Movie Sound                  4

Music Sound                 3

Build Quality            3

Features                       3

 

DVD BUYERS GUIDE XTRA INFO

 

ALBA DVD-513

£                                  £140

VERDICT                      3

STATUS                       

COMMENTS            Fair AV performance but rather basic

TYPE                            DVD

5.1 OUT                        Y

OUTPUT                       DD

COMP’NT VID            N

SCARTS                       1

ISSUE              103

 

 

 

 

BUSH DVD-2008, £200

You often see the word ‘Universal’ flash up in front of you when watching DVDs, though it’s a little unusual to see it before you’ve loaded a disc… The Bush DVD-2008 title screen proclaims it to be a Universal Player, which we suspect is a reference to the fact that it is factory set for all region replay. Indeed, the only reference you’ll find to regional coding is a tiny R2 logo on the back panel, otherwise it’s as if it didn’t exist, there’s certainly no mention of it anywhere in the instructions or on the packaging.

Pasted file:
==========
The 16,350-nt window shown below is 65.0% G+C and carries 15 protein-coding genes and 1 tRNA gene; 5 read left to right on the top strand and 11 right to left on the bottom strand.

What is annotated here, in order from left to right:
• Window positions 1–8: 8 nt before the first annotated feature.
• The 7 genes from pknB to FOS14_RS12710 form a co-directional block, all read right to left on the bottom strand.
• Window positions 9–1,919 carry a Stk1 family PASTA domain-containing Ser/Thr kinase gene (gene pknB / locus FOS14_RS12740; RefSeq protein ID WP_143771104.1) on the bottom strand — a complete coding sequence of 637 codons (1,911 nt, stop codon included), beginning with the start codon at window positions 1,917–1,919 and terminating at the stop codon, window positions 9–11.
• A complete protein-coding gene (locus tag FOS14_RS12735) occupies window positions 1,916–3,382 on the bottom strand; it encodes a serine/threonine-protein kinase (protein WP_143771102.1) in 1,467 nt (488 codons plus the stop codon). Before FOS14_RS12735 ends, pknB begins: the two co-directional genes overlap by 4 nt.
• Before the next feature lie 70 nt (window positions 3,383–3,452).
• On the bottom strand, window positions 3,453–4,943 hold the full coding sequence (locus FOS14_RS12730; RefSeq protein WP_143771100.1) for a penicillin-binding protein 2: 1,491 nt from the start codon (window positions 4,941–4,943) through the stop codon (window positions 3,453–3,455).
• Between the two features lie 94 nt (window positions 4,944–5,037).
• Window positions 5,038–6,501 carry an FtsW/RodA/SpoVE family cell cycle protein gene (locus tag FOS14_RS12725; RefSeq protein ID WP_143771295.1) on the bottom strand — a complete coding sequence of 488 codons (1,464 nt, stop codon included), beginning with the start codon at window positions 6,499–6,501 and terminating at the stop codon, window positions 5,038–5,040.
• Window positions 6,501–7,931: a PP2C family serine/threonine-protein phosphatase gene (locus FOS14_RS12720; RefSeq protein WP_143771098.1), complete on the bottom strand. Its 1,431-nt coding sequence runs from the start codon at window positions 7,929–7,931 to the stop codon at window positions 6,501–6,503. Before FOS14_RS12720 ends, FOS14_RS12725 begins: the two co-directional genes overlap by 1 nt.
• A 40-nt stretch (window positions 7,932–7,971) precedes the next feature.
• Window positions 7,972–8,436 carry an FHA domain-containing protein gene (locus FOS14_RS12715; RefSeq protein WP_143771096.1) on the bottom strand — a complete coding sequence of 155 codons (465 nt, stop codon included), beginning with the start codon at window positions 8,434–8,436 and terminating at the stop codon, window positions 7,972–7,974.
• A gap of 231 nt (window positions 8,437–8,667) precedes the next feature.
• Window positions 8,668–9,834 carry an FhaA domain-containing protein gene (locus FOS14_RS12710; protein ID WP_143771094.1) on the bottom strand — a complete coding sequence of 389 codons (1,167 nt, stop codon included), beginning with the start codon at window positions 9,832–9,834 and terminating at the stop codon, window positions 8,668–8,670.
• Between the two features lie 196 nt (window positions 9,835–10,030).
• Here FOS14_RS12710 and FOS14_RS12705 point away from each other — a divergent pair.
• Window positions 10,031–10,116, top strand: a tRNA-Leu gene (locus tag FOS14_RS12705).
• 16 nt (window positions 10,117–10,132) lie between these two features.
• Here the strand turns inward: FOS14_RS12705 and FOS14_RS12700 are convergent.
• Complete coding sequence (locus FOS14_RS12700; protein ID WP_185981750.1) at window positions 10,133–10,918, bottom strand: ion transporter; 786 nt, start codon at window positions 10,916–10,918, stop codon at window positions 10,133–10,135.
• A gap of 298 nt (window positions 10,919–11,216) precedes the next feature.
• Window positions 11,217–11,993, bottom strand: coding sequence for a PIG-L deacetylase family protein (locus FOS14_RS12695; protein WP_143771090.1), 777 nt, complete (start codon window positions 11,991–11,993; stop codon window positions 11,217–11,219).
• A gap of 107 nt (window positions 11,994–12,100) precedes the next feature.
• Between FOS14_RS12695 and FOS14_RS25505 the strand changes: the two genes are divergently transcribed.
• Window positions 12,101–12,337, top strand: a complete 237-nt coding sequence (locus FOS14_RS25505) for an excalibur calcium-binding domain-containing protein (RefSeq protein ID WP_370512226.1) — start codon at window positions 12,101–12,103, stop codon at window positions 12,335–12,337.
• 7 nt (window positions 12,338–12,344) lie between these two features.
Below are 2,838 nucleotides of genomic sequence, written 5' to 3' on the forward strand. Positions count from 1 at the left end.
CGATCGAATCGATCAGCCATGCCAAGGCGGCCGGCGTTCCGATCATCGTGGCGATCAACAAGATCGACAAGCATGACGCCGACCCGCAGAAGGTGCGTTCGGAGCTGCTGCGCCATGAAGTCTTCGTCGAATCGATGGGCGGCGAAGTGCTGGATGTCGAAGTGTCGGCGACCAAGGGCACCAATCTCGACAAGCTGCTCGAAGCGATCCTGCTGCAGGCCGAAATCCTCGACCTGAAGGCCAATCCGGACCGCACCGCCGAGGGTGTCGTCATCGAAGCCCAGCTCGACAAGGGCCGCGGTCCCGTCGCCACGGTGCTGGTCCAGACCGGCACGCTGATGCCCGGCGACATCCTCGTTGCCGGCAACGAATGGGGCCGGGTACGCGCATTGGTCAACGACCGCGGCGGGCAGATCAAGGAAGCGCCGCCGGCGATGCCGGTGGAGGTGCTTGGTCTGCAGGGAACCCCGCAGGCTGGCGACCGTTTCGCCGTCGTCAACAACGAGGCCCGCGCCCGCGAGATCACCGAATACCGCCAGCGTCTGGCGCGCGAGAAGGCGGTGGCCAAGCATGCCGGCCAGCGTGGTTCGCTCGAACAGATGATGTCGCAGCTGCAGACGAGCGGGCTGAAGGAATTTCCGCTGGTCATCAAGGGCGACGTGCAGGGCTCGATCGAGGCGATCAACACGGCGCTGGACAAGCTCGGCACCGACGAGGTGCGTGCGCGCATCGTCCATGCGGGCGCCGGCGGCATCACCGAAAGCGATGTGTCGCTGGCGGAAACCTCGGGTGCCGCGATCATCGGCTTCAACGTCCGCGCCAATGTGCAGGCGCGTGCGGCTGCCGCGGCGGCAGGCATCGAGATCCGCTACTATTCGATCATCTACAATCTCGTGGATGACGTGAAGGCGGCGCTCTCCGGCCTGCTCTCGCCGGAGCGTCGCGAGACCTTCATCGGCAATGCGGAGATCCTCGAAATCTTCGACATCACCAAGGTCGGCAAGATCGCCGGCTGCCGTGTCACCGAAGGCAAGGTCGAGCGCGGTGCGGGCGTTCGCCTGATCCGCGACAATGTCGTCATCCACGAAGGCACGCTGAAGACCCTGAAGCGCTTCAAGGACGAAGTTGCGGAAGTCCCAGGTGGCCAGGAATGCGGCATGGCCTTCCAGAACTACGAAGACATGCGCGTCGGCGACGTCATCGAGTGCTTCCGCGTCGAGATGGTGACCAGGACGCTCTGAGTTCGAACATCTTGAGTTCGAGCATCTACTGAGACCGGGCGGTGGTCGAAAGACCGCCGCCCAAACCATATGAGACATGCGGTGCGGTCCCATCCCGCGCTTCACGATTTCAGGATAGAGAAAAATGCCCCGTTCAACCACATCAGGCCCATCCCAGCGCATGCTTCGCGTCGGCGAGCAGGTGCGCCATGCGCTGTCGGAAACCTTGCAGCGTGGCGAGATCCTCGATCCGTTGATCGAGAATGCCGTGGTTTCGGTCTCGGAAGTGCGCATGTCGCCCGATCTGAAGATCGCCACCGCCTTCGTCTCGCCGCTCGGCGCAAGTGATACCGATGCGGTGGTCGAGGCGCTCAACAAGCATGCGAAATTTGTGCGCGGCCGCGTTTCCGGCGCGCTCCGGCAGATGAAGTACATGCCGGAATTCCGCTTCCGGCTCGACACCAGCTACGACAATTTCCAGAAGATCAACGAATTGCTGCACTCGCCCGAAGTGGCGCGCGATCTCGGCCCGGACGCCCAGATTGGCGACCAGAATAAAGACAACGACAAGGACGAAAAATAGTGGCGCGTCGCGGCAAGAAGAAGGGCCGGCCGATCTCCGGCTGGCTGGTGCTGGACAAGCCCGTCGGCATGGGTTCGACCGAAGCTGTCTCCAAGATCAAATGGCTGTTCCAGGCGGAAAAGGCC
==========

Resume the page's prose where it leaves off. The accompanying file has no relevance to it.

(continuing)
Otherwise the 2008 is an unremarkable entry-level player, housed in a compact and unobtrusive silver-grey box. The simple, no-frills theme is carried across to the features list. There are no headline-grabbers and even the basics, like multi-speed replay are a bit disappointing with a top speed of only x8 and forward only slomo. There’s a 2-stage picture zoom and a volume control and an unadvertised MP3 replay facility.